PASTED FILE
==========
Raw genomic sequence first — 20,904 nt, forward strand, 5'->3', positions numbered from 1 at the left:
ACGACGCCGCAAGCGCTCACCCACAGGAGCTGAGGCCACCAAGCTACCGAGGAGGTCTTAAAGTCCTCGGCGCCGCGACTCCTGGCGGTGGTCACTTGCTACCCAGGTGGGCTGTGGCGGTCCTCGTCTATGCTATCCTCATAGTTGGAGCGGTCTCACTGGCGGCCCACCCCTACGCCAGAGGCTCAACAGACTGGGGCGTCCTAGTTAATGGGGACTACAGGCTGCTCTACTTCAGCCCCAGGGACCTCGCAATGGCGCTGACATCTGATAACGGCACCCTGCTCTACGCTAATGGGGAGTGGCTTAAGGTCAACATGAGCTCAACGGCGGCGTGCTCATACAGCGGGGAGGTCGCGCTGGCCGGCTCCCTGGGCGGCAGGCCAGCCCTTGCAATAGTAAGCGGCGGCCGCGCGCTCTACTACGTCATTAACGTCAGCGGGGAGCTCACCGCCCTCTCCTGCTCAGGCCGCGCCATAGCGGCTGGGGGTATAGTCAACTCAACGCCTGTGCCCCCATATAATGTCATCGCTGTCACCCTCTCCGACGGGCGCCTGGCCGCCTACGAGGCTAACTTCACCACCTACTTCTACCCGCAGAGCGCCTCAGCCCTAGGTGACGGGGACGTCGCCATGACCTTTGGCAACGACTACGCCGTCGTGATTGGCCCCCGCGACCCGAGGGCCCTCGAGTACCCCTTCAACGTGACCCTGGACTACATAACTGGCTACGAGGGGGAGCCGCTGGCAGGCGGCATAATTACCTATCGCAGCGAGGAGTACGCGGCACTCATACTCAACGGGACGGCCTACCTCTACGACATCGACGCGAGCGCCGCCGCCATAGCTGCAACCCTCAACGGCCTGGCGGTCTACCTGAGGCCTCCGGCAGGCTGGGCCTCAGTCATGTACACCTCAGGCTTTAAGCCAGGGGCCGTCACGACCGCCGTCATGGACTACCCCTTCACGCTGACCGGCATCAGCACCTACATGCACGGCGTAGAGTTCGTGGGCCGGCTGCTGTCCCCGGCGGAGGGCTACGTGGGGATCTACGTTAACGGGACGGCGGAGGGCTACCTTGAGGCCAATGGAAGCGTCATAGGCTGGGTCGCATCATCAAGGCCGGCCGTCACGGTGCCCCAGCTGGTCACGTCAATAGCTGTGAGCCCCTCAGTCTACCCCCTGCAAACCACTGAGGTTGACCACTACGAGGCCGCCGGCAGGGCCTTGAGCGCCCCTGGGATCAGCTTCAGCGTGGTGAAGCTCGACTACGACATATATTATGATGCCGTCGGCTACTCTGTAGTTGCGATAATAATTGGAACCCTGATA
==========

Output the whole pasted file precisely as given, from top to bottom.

Raw genomic sequence first — 20,904 nt, forward strand, 5'->3', positions numbered from 1 at the left:
ACGACGCCGCAAGCGCTCACCCACAGGAGCTGAGGCCACCAAGCTACCGAGGAGGTCTTAAAGTCCTCGGCGCCGCGACTCCTGGCGGTGGTCACTTGCTACCCAGGTGGGCTGTGGCGGTCCTCGTCTATGCTATCCTCATAGTTGGAGCGGTCTCACTGGCGGCCCACCCCTACGCCAGAGGCTCAACAGACTGGGGCGTCCTAGTTAATGGGGACTACAGGCTGCTCTACTTCAGCCCCAGGGACCTCGCAATGGCGCTGACATCTGATAACGGCACCCTGCTCTACGCTAATGGGGAGTGGCTTAAGGTCAACATGAGCTCAACGGCGGCGTGCTCATACAGCGGGGAGGTCGCGCTGGCCGGCTCCCTGGGCGGCAGGCCAGCCCTTGCAATAGTAAGCGGCGGCCGCGCGCTCTACTACGTCATTAACGTCAGCGGGGAGCTCACCGCCCTCTCCTGCTCAGGCCGCGCCATAGCGGCTGGGGGTATAGTCAACTCAACGCCTGTGCCCCCATATAATGTCATCGCTGTCACCCTCTCCGACGGGCGCCTGGCCGCCTACGAGGCTAACTTCACCACCTACTTCTACCCGCAGAGCGCCTCAGCCCTAGGTGACGGGGACGTCGCCATGACCTTTGGCAACGACTACGCCGTCGTGATTGGCCCCCGCGACCCGAGGGCCCTCGAGTACCCCTTCAACGTGACCCTGGACTACATAACTGGCTACGAGGGGGAGCCGCTGGCAGGCGGCATAATTACCTATCGCAGCGAGGAGTACGCGGCACTCATACTCAACGGGACGGCCTACCTCTACGACATCGACGCGAGCGCCGCCGCCATAGCTGCAACCCTCAACGGCCTGGCGGTCTACCTGAGGCCTCCGGCAGGCTGGGCCTCAGTCATGTACACCTCAGGCTTTAAGCCAGGGGCCGTCACGACCGCCGTCATGGACTACCCCTTCACGCTGACCGGCATCAGCACCTACATGCACGGCGTAGAGTTCGTGGGCCGGCTGCTGTCCCCGGCGGAGGGCTACGTGGGGATCTACGTTAACGGGACGGCGGAGGGCTACCTTGAGGCCAATGGAAGCGTCATAGGCTGGGTCGCATCATCAAGGCCGGCCGTCACGGTGCCCCAGCTGGTCACGTCAATAGCTGTGAGCCCCTCAGTCTACCCCCTGCAAACCACTGAGGTTGACCACTACGAGGCCGCCGGCAGGGCCTTGAGCGCCCCTGGGATCAGCTTCAGCGTGGTGAAGCTCGACTACGACATATATTATGATGCCGTCGGCTACTCTGTAGTTGCGATAATAATTGGAACCCTGATA